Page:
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Arthur Quiller-Couch, comp.  The Oxford Book of Victorian Verse.  1922.
 
Preface
By Sir Arthur Thomas Quiller-Couch (1863–1944)
 
TWELVE years ago, when editing The Oxford Book of English Verse—to which the public has been kind beyond expectation—I was forced by exigencies of space to cut out many modern lyrics. The Delegates of the University Press now give me opportunity to make amends to conscience by repairing these omissions, and to include a number of beautiful poems written since 1900.  1
  Within new limits I have followed my old rule of choosing what seems to me the best, and for that sole reason. It had been possible—indeed easy—to rule out all lyrics printed in the earlier selection and yet make a portly, presentable volume of Victorian Verse; and some advisers have urged on me that the anthologist does his best service in recapturing fugitive, half-forgotten poems—frail things that by one chance or another cheated of their day have passed down to Limbo. I dare say he does; and admit that in these hundred years innumerable poems have deserved better than fate allowed. Yet the most of them (I think) will be found on examination to miss being first-rate—
        Nec vero hae sine sorte datae, sine judice, sedes.
At all events they must await another rescuer. The reader will allow me to pursue my old rule to the end; and when he re-greets in this volume many a poem that adorned the former one, he will understand that by excluding these I should have condemned myself to anthologizing the second-rate and clearing the ground for an Oxford Book of the Worst Poetry—which, by the way, might be a not unentertaining work.
  2
  Of the difficulties that waylay a Victorian anthologist two are obvious. Where is he to begin?—Where to end? The first has proved less formidable than it looked, and the second scarcely formidable at all. Though Wordsworth happened to be the first Laureate of Queen Victoria’s reign, no one will argue that he belongs to it. His valediction to the older bards, his glorious contemporaries, in his lines ‘On the Death of James Hogg’ (written late in 1835), contained his own Nunc dimittis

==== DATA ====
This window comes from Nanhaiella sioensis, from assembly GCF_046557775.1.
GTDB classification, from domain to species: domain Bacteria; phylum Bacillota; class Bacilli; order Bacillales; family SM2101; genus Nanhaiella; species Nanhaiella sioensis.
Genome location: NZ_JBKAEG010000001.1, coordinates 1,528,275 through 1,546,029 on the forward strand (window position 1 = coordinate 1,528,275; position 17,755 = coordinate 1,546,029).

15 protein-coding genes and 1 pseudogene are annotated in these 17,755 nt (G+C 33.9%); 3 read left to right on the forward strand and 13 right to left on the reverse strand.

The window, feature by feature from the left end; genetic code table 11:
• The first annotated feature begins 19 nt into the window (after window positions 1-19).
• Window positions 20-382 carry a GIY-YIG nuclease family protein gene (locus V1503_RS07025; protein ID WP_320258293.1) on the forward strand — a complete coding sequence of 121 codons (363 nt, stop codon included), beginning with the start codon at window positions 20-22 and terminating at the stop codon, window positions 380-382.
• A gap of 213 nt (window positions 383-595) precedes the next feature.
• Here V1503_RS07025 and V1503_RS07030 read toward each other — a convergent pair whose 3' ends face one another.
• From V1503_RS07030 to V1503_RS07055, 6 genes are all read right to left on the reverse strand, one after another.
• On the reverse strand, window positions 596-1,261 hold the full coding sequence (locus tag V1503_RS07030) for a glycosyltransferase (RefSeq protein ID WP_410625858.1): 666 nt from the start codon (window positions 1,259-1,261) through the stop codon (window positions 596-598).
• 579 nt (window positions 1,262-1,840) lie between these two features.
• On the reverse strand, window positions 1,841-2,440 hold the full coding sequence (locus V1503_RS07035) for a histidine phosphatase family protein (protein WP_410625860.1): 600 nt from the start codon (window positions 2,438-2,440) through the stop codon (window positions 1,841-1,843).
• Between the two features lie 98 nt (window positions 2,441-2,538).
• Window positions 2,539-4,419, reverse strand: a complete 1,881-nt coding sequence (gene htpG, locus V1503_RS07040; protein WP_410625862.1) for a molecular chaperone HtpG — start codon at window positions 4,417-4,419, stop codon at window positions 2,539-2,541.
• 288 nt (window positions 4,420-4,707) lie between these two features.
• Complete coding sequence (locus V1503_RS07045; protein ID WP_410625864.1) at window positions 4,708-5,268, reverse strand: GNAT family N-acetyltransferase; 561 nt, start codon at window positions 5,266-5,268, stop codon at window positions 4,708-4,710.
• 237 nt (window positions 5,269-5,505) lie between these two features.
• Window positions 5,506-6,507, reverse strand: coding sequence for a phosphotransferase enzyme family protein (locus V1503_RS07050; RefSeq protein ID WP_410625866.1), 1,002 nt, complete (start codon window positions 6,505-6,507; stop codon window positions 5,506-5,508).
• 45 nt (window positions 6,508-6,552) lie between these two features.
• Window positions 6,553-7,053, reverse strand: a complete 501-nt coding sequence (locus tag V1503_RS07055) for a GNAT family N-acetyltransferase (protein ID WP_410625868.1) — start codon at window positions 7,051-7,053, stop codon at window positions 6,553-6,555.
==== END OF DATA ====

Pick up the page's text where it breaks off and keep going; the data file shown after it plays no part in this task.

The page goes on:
Like clouds that rake the mountain-summits,
  Or waves that own no curbing hand,
How fast has brother followed brother
  From sunshine to the sunless land!
  
Yet I, whose lids from infant slumber
  Were earliest raised, remain to hear
A timid voice that asks in whispers—
  ‘Who next will drop and disappear?’

Just there, with the breaking of that voice, comes the interval; but with Landor left to launch us on a wave from the true deeps, which do not fail—‘Tanagra! think not I forget…’ For the close: as we reckon Drummond of Hawthornden, Herrick, even Shirley, among the Elizabethans, and choose to forget how much of Shakespeare’s best or of Ben Jonson’s is later than Elizabeth, so I have thought it no insult to include any English poet, born in our time, under the great name ‘Victorian’; a title the present misprision of which will no less surely go its way as a flippancy of fashion than it will be succeeded by fresh illustration of the habit, constant in fallen Man, of belittling his contemporaries in particular and the age next before his own in the gross. For my part, after many months spent in close study of Victorian verse—re-reading old favourites and eagerly making acquaintance with much that was new to me—I rise from the task in reverence and wonder not only at the mass (not easily sized) of poetry written with ardour in these less-than-a-hundred years, but at the amount of it which is excellent, and the height of some of that excellence; in some exultation too, as I step aside and—drawing difficult breath!—gaze after the stream of young runners with their torches.
  3
  All this is not to deny or extenuate the real difficulty of my task, which is less of a difficulty than an impossibility: since he who attempts on his contemporaries such assaying as these pages imply, attempts what no man can do. Yes, the business is not only laborious—as the late Mr. Palgrave confessed that his second Golden Treasury had cost him thrice the labour of his first, the most famous anthology in our language: it cannot be done. Yet it is so well worth doing!
        To find out what you cannot do,
  And then to go and do it;
There lies the golden rule—
and there (if the reader will forgive the levity) lies a great part of the fun. My one doubt is that the attempt ought not to have taken for shield in this second book the name of a University which has ever with such lovely rightness chosen to await and teach perfection, ignoring clamours of the moment and the market. Yet, and though the judgements in this book be superseded, the pains spent on them may help to clear the ground and advance by so much the business of criticism, if not of poetry: and to that extent may be subsidiary to the great service Oxford is ever performing.
*        *        *        *        *
ARTHUR QUILLER-COUCH.    
  4
 
 
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